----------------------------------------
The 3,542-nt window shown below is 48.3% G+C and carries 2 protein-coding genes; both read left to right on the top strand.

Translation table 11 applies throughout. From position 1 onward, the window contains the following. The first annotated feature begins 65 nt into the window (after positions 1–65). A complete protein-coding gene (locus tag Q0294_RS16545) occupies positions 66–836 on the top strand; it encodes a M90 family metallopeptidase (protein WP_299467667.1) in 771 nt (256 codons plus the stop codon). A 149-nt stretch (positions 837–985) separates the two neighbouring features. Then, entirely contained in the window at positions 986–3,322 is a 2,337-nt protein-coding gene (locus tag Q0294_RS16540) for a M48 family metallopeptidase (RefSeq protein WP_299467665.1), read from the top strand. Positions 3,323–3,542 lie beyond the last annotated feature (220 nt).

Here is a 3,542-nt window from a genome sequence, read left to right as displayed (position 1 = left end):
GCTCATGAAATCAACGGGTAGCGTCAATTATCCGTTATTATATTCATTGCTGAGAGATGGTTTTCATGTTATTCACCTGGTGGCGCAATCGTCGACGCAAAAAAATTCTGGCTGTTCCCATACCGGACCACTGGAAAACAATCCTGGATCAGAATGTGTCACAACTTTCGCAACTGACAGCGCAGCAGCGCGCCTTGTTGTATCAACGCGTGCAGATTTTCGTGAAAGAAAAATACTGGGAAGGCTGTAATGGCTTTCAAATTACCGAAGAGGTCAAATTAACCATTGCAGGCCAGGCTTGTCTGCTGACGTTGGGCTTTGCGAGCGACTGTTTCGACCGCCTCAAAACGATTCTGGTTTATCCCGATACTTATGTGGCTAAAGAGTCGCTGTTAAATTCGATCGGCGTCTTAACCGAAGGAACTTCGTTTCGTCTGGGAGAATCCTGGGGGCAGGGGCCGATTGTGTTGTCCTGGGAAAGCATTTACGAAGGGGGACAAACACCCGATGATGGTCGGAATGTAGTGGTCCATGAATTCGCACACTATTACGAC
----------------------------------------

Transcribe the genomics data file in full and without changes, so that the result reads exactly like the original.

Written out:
The 3,542-nt window shown below is 48.3% G+C and carries 2 protein-coding genes; both read left to right on the top strand.

Translation table 11 applies throughout. From position 1 onward, the window contains the following. The first annotated feature begins 65 nt into the window (after positions 1–65). A complete protein-coding gene (locus tag Q0294_RS16545) occupies positions 66–836 on the top strand; it encodes a M90 family metallopeptidase (protein WP_299467667.1) in 771 nt (256 codons plus the stop codon). A 149-nt stretch (positions 837–985) separates the two neighbouring features. Then, entirely contained in the window at positions 986–3,322 is a 2,337-nt protein-coding gene (locus tag Q0294_RS16540) for a M48 family metallopeptidase (RefSeq protein WP_299467665.1), read from the top strand. Positions 3,323–3,542 lie beyond the last annotated feature (220 nt).

Here is a 3,542-nt window from a genome sequence, read left to right as displayed (position 1 = left end):
GCTCATGAAATCAACGGGTAGCGTCAATTATCCGTTATTATATTCATTGCTGAGAGATGGTTTTCATGTTATTCACCTGGTGGCGCAATCGTCGACGCAAAAAAATTCTGGCTGTTCCCATACCGGACCACTGGAAAACAATCCTGGATCAGAATGTGTCACAACTTTCGCAACTGACAGCGCAGCAGCGCGCCTTGTTGTATCAACGCGTGCAGATTTTCGTGAAAGAAAAATACTGGGAAGGCTGTAATGGCTTTCAAATTACCGAAGAGGTCAAATTAACCATTGCAGGCCAGGCTTGTCTGCTGACGTTGGGCTTTGCGAGCGACTGTTTCGACCGCCTCAAAACGATTCTGGTTTATCCCGATACTTATGTGGCTAAAGAGTCGCTGTTAAATTCGATCGGCGTCTTAACCGAAGGAACTTCGTTTCGTCTGGGAGAATCCTGGGGGCAGGGGCCGATTGTGTTGTCCTGGGAAAGCATTTACGAAGGGGGACAAACACCCGATGATGGTCGGAATGTAGTGGTCCATGAATTCGCACACTATTACGAC